The world of data tracking for mobile commerce is getting much more precise.
The phone knows where the phone goes, as we all know. And that knowledge can be used to help provide better services to those carrying them.
Any driver using Google Navigation, for example, gets the benefit of other phones being tracked to identify bottlenecks on roads ahead. The next step was for Navigation to automatically re-route your trip to avoid the traffic jam, so the benefit became seamless.
The tracking of phones at retail also is being used in efforts to provide a better shopping experience.
In these cases, the value comes from the data about the phone being tracked, not information about the person.
This is about the use of customers as data rather than data about the customer.
This data about phone movements already is being used at hundreds of stores ranging from small mom-and-pop shops to national chains and shopping centers.
The data tracking engine is from Euclid, a three-year-old California company that likens what it does to Google analytics but for the physical world.
Rather than tracking phones by apps, sign-ins, GPS or cell tower, Euclid installs sensors at stores to capture MAC addresses, which are part of every smartphone.
The company doesn’t capture any information about the person, just the identification of smartphones that are on with Wi-Fi enabled.
The idea is to map shopper traffic and analyze how stores can become more effective. The large volume of aggregated data of phone traffic patterns is what provides the value.
Euclid tracks more than 20 million shopping events a month, says George Kwon, director of product at Euclid. An event could be observations of how many people walk by the store to determine traffic patterns or the volume on sidewalks or malls, says Kwon.
The company targets specialty retailers, including those for men’s and women’s apparel, accessories and home furnishings.
The traffic analysis is what marries the outside and inside the store activity.
For example, the system can associate how many people spent time at which outside window display with who came in to the store after.
It can associate repeat visits, such as of those who shopped during the holidays, how much later they came back to the store and where in the store they went.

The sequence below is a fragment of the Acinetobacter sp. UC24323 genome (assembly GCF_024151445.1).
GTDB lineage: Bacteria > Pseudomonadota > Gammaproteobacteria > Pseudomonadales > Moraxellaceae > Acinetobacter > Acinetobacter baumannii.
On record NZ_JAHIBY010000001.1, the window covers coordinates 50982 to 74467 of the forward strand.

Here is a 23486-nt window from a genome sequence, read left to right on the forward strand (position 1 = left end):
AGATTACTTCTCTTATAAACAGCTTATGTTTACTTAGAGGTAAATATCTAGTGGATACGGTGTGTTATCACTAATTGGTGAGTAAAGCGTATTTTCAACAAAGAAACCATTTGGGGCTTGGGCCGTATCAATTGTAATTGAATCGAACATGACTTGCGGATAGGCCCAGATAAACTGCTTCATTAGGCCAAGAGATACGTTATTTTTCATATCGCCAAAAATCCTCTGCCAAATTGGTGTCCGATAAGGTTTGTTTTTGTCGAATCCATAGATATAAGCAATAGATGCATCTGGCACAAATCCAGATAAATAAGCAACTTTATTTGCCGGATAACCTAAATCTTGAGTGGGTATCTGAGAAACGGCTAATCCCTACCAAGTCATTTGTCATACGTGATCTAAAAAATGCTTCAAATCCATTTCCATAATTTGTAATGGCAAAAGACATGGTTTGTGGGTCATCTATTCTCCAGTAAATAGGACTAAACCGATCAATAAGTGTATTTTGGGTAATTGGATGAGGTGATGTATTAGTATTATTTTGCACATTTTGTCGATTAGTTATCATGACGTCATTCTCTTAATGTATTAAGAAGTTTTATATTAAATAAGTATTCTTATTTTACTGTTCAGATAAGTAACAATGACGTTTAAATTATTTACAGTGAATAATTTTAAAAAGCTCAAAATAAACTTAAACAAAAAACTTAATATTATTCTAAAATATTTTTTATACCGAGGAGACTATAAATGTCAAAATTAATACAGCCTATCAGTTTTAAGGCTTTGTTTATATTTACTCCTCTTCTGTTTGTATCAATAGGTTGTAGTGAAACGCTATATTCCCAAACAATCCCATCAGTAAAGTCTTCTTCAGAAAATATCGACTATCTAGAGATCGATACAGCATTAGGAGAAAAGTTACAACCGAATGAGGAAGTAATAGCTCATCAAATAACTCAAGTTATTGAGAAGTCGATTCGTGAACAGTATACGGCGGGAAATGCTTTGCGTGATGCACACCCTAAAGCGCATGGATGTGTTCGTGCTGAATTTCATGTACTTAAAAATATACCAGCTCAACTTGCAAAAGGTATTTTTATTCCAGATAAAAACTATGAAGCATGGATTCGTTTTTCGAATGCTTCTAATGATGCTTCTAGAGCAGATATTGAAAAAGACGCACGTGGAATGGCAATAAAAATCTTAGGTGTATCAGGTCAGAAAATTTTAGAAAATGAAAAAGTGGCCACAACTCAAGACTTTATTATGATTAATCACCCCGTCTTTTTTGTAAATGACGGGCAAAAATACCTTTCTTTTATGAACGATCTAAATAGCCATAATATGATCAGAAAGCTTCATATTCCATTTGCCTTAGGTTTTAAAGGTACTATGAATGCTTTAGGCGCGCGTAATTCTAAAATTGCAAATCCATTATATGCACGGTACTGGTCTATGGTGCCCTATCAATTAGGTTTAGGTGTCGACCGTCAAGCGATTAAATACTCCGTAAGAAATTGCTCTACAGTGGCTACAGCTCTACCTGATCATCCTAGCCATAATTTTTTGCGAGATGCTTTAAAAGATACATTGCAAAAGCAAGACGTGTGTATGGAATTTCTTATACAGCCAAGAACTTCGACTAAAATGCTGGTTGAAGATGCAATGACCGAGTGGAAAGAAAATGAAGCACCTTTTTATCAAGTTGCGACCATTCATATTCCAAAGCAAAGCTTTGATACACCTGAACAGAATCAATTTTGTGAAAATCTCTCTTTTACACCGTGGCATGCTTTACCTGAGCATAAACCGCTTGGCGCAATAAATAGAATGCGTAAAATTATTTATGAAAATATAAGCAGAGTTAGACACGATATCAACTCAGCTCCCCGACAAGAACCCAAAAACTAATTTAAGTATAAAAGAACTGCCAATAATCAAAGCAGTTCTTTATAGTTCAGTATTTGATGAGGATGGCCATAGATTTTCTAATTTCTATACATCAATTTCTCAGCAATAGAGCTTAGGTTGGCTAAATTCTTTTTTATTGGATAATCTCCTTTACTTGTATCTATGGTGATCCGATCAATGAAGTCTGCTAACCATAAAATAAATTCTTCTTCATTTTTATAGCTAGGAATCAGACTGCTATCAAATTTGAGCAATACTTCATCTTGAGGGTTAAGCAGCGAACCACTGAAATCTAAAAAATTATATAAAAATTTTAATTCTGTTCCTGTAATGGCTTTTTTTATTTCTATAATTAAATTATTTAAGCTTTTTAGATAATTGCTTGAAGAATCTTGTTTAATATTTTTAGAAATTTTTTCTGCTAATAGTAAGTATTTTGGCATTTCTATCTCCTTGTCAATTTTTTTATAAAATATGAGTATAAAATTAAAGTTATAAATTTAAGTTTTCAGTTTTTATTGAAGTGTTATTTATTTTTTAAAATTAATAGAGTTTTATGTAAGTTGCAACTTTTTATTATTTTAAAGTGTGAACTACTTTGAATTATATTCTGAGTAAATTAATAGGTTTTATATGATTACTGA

The data shared with the retailers is in the aggregate, not by individual phone, says Kwon.
This could be a case of using some very big mobile data to make commerce a little better.
I am a customer. I am not data. I do not wish to yield personal data, even if anonymized, to anybody other than those with whom I have a fully consenting, non-coercive and respectful relationship. I do not wish to receive offers as a matter of course, even if machines following me guess those offers might might be relevant — especially since what I am doing most of the time is not shopping. I also don't wish to have a "better experience" with advertising inundation, especially if the "experience" is "delivered" to me rather than something I have for myself. Familiar with Trader Joes? People love them. Know why? They do *none* of this tracking jive. They just talk, as human beings, to customers. There's no way to automate that, and they save the overhead of marketing automation as well. Now think of the "mobile experience" we call driving a car, or riding a bike. Our phones need to be the same: fully ours. Not tracking devices. I know mine is a voice in the wilderness here, but I'm not alone. It's not for no reason that the most popular browser add-ons are ad and tracking blockers. That's the market talking. Marketers need to listen.
Points well taken and for sure, you are hardly alone, Doc. (I'm also a big fan of Trader Joe's for the reasons you mentioned as well as the value provided, ie, high quality/reasonable prices.) One of the issues that came up at the MediaPost OMMA mCommerce conference a week ago was what could be done regarding tracking vs. what should be done. This issue of capability vs. desirability is in a state of constant debate.